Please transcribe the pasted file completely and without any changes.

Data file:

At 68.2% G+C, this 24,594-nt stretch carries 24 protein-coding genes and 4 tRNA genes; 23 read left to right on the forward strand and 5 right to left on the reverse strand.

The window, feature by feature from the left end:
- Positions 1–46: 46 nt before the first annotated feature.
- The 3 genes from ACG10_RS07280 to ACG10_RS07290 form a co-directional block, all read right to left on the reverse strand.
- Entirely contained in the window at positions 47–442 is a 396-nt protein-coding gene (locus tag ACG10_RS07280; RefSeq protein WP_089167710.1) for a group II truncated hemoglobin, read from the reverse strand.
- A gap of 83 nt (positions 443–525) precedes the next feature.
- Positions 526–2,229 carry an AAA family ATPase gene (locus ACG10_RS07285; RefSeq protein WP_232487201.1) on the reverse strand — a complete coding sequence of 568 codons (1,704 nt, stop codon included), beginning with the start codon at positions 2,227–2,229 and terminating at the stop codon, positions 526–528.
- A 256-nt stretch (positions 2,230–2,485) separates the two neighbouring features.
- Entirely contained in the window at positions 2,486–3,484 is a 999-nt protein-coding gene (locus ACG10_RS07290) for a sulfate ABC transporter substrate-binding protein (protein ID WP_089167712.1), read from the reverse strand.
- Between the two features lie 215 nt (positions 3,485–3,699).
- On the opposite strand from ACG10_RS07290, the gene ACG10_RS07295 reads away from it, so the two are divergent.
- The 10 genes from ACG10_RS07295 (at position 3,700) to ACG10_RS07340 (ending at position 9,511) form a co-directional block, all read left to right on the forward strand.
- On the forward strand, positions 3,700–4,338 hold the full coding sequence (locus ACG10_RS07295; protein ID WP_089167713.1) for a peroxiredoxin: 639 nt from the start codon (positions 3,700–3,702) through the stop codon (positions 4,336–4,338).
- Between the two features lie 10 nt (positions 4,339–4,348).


At 68.2% G+C, this 24,594-nt stretch carries 24 protein-coding genes and 4 tRNA genes; 23 read left to right on the forward strand and 5 right to left on the reverse strand.

The window, feature by feature from the left end:
- Positions 1–46: 46 nt before the first annotated feature.
- The 3 genes from ACG10_RS07280 to ACG10_RS07290 form a co-directional block, all read right to left on the reverse strand.
- Entirely contained in the window at positions 47–442 is a 396-nt protein-coding gene (locus tag ACG10_RS07280; RefSeq protein WP_089167710.1) for a group II truncated hemoglobin, read from the reverse strand.
- A gap of 83 nt (positions 443–525) precedes the next feature.
- Positions 526–2,229 carry an AAA family ATPase gene (locus ACG10_RS07285; RefSeq protein WP_232487201.1) on the reverse strand — a complete coding sequence of 568 codons (1,704 nt, stop codon included), beginning with the start codon at positions 2,227–2,229 and terminating at the stop codon, positions 526–528.
- A 256-nt stretch (positions 2,230–2,485) separates the two neighbouring features.
- Entirely contained in the window at positions 2,486–3,484 is a 999-nt protein-coding gene (locus ACG10_RS07290) for a sulfate ABC transporter substrate-binding protein (protein ID WP_089167712.1), read from the reverse strand.
- Between the two features lie 215 nt (positions 3,485–3,699).
- On the opposite strand from ACG10_RS07290, the gene ACG10_RS07295 reads away from it, so the two are divergent.
- The 10 genes from ACG10_RS07295 (at position 3,700) to ACG10_RS07340 (ending at position 9,511) form a co-directional block, all read left to right on the forward strand.
- On the forward strand, positions 3,700–4,338 hold the full coding sequence (locus ACG10_RS07295; protein ID WP_089167713.1) for a peroxiredoxin: 639 nt from the start codon (positions 3,700–3,702) through the stop codon (positions 4,336–4,338).
- Between the two features lie 10 nt (positions 4,339–4,348).